Dieppe, 19 August 1942: A catastrophe for Canada

Exhausted Canadian soldiers being taken prisoner on the esplanade above Dieppes steep shingle beach. Their German captors can be seen to the left and right.
Exhausted Canadian soldiers being taken prisoner on the esplanade above Dieppes steep shingle beach. Their German captors can be seen to the left and right.

A token force of 50 US Rangers also participated for what was the first time American ground forces had gone into action in Europe in World War Two.

The day saw the RAF involved in an aerial conflict that was bigger than the biggest day of the Battle of Britain. Allied pilots flew nearly 3,000 sorties over a 16-hour period and lost around 100 aircraft during combat, bombing and smoke-laying missions. The Germans admitted to losing 48 aircraft though the RAF claimed they shot down at least 96.

RAF pilots who took part in the Dieppe Raid in August 1942. This photograph was taken at Tangmere in West Sussex on the day after the action which saw 3,000 Allied sorties.

RAF pilots who took part in the Dieppe Raid in August 1942. This photograph was taken at Tangmere in West Sussex on the day after the action which saw 3,000 Allied sorties.

The Royal Navy had 550 killed and wounded with the biggest loss being the destroyer “HMS Berkeley” but dozens of landing craft and other small vessels were also sunk or left beached on the Normandy shore.

Newhaven, Shoreham and Littlehampton in Sussex saw most of the raiders embark. Thousands of Canadians had been in billets in Sussex towns and villages for a year or more prior to “Operation Jubilee” while many more had been camped out in the countryside or occupied stately homes such as Firle Place.

Whilst with hindsight it is easy to see many serious flaws in the attack plan formulated by Lord Louis Mountbatten’s staff at Combined Operations HQ, one can fully understand why something needed to be done. In the summer of 1942 Hitler’s war machine looked unstoppable. In Russia the Red Army was in full retreat in the south as the Germans sought to seize the vital oilfields of the Caucasus. In the north the population of Leningrad was under siege with a million or more inhabitants slowly starving to death.

In North Africa in June 1942, 30,000 British and Commonwealth troops had been forced to surrender to Rommel’s Afrika Korps at Tobruk. By August the “Desert Fox” had Cairo, and Egypt’s Suez Canal in his sights with a German advance into the Middle East seeming inevitable.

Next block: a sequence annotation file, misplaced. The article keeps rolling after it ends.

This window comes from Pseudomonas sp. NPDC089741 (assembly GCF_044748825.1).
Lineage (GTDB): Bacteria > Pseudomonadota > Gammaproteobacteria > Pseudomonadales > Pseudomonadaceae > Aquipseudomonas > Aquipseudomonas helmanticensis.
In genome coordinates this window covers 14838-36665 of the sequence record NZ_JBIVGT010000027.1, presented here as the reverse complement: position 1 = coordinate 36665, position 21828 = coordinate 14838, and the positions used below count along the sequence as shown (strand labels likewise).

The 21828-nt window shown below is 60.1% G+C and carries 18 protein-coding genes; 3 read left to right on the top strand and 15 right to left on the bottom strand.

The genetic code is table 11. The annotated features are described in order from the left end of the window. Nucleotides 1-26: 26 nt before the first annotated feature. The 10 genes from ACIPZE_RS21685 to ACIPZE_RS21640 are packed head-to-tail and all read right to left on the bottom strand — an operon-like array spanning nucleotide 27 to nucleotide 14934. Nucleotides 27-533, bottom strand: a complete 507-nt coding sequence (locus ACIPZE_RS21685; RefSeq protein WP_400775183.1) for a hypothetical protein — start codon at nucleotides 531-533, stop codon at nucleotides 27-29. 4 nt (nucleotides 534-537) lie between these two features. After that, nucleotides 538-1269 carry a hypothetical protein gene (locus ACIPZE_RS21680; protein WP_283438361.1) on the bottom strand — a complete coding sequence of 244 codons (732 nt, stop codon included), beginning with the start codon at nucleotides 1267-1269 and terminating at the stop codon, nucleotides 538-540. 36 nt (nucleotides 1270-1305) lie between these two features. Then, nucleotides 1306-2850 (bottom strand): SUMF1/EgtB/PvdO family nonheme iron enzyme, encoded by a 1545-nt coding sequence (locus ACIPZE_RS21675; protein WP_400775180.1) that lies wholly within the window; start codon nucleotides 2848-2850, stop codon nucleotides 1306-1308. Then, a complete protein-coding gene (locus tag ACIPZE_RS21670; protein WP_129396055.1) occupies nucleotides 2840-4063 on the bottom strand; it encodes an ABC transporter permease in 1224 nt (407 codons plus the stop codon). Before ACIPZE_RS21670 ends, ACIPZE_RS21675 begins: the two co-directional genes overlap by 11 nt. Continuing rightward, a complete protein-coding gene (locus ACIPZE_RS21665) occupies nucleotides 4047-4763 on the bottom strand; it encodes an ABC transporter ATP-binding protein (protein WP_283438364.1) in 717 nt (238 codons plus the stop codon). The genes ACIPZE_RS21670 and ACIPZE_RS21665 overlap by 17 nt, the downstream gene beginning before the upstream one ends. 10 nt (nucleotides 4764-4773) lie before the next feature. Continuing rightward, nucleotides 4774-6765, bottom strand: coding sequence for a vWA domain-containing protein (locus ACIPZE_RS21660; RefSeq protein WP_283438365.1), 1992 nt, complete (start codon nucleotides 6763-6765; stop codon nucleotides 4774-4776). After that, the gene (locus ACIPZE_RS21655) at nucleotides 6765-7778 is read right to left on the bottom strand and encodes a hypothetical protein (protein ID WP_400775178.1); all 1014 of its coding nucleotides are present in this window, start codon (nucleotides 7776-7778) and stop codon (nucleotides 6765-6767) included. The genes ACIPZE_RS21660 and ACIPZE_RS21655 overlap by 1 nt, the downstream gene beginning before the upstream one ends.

In the Mediterranean, Malta was under siege by Luftwaffe bombers while convoys carrying vital supplies for the island fell victim to prowling U-Boats. The German submarine menace was even more acute in the Atlantic; in July 1942 the 36 ships of Convoy PQ17 carrying desperately needed tanks, trucks and war materials left Iceland bound for Russia. Just eleven ships survived the deadly attentions of the U-Boats and long-range Luftwaffe bombers and made it to Murmansk or Archangel. Winston Churchill pronounced it “one of the most melancholy naval episodes in the whole of the war.”

Earlier in the year there had been two spectacular British successes. The first came in February when British troops parachuted into France at Bruneval and successfully carried off top secret German radar apparatus. The raiders escaped in waiting landing craft. Casualties were light and success was considered complete.

Then in March at St. Nazaire on the French Atlantic coast the Royal Navy and British Commandos rammed the explosives-packed obsolete destroyer “HMS Cambeltown” into the gates of the port’s dry dock. The resulting blast rendered the dock inoperable for the rest of the war denying its use for repairs for Germany’s warships.

With such audacity so richly rewarded, Combined Operations looked to bigger things. Stalin was demanding an Allied “Second Front” in Europe to force the Germans to divert forces from the Eastern Front. At the same time, the thousands of young Canadian men cooped up in England’s South East were champing at the bit. Their frustration at inaction had led to increasing numbers of brawls not just between themselves but also with police, publicans and assorted British military.

One can easily understand how the idea of seizing a French port less than 70 miles from Sussex and holding it for a day took hold. Tanks would be landed to give the force serious firepower backed by naval guns. Meanwhile massed squadrons of the RAF would provide an air umbrella and the opportunity to bloody the Luftwaffe’s nose.

The operation entailed a direct assault on Dieppe’s seafront with infantry and the latest Churchill tanks. Targets to the east and west were to be attacked by other Canadians and British Commandos and it was expected that the tanks would break out of the town and meet up with these flanking forces.

For reasons unknown, a planned airborne assault behind the headlands to knock out German strongpoints overlooking Dieppe’s beach was scrubbed. To avoid civilian casualties, there would be no preliminary air or sea bombardment of the seafront houses. Apparently the Canadian commanders had raised no objections being confident that the tanks would prove decisive in overwhelming the German defenders. Besides which they did not want rubble in the streets holding up their thrust into the town.

Unfortunately, such confidence was wholly misplaced. Next week I will recount the events of 19th August 1942, a day of Allied disaster at Dieppe.